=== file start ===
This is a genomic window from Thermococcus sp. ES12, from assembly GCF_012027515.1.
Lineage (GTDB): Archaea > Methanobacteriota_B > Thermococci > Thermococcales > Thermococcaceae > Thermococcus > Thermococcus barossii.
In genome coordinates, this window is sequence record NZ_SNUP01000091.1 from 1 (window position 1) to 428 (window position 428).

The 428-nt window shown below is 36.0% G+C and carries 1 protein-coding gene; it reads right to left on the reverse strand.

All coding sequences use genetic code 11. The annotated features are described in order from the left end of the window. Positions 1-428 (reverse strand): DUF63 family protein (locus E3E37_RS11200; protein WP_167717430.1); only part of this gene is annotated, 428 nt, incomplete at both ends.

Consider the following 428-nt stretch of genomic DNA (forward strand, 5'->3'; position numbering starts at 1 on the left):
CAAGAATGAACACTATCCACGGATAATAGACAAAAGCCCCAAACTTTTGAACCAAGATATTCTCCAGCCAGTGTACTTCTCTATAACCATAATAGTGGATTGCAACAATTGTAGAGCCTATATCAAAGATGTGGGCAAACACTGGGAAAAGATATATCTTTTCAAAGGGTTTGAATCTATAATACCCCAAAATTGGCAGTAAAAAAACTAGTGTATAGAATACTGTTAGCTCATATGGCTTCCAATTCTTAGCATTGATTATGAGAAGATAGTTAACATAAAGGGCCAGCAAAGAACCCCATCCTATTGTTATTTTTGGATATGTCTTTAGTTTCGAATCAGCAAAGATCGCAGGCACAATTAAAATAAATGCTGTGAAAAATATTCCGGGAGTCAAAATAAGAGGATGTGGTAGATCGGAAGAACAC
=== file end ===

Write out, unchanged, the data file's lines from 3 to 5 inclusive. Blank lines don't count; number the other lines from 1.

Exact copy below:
In genome coordinates, this window is sequence record NZ_SNUP01000091.1 from 1 (window position 1) to 428 (window position 428).

The 428-nt window shown below is 36.0% G+C and carries 1 protein-coding gene; it reads right to left on the reverse strand.

All coding sequences use genetic code 11. The annotated features are described in order from the left end of the window. Positions 1-428 (reverse strand): DUF63 family protein (locus E3E37_RS11200; protein WP_167717430.1); only part of this gene is annotated, 428 nt, incomplete at both ends.